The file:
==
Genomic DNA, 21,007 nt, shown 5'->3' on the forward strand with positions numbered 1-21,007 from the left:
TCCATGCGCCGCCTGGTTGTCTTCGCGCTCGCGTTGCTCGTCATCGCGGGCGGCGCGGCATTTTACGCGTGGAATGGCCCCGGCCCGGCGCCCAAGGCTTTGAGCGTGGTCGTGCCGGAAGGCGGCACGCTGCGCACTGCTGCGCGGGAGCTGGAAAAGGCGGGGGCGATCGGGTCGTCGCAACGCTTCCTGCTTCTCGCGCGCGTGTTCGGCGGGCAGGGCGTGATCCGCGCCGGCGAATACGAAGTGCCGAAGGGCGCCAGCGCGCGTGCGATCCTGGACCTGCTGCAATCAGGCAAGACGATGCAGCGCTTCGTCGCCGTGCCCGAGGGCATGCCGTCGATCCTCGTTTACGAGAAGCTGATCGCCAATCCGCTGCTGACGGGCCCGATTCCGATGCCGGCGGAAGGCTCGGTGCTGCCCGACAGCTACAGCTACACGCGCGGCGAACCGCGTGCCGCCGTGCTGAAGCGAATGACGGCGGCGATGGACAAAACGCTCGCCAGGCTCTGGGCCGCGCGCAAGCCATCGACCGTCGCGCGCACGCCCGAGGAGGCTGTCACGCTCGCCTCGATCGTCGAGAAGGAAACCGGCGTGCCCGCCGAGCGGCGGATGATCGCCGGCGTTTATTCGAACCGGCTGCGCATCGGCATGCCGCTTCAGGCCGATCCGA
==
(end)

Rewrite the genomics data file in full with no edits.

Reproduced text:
Genomic DNA, 21,007 nt, shown 5'->3' on the forward strand with positions numbered 1-21,007 from the left:
TCCATGCGCCGCCTGGTTGTCTTCGCGCTCGCGTTGCTCGTCATCGCGGGCGGCGCGGCATTTTACGCGTGGAATGGCCCCGGCCCGGCGCCCAAGGCTTTGAGCGTGGTCGTGCCGGAAGGCGGCACGCTGCGCACTGCTGCGCGGGAGCTGGAAAAGGCGGGGGCGATCGGGTCGTCGCAACGCTTCCTGCTTCTCGCGCGCGTGTTCGGCGGGCAGGGCGTGATCCGCGCCGGCGAATACGAAGTGCCGAAGGGCGCCAGCGCGCGTGCGATCCTGGACCTGCTGCAATCAGGCAAGACGATGCAGCGCTTCGTCGCCGTGCCCGAGGGCATGCCGTCGATCCTCGTTTACGAGAAGCTGATCGCCAATCCGCTGCTGACGGGCCCGATTCCGATGCCGGCGGAAGGCTCGGTGCTGCCCGACAGCTACAGCTACACGCGCGGCGAACCGCGTGCCGCCGTGCTGAAGCGAATGACGGCGGCGATGGACAAAACGCTCGCCAGGCTCTGGGCCGCGCGCAAGCCATCGACCGTCGCGCGCACGCCCGAGGAGGCTGTCACGCTCGCCTCGATCGTCGAGAAGGAAACCGGCGTGCCCGCCGAGCGGCGGATGATCGCCGGCGTTTATTCGAACCGGCTGCGCATCGGCATGCCGCTTCAGGCCGATCCGA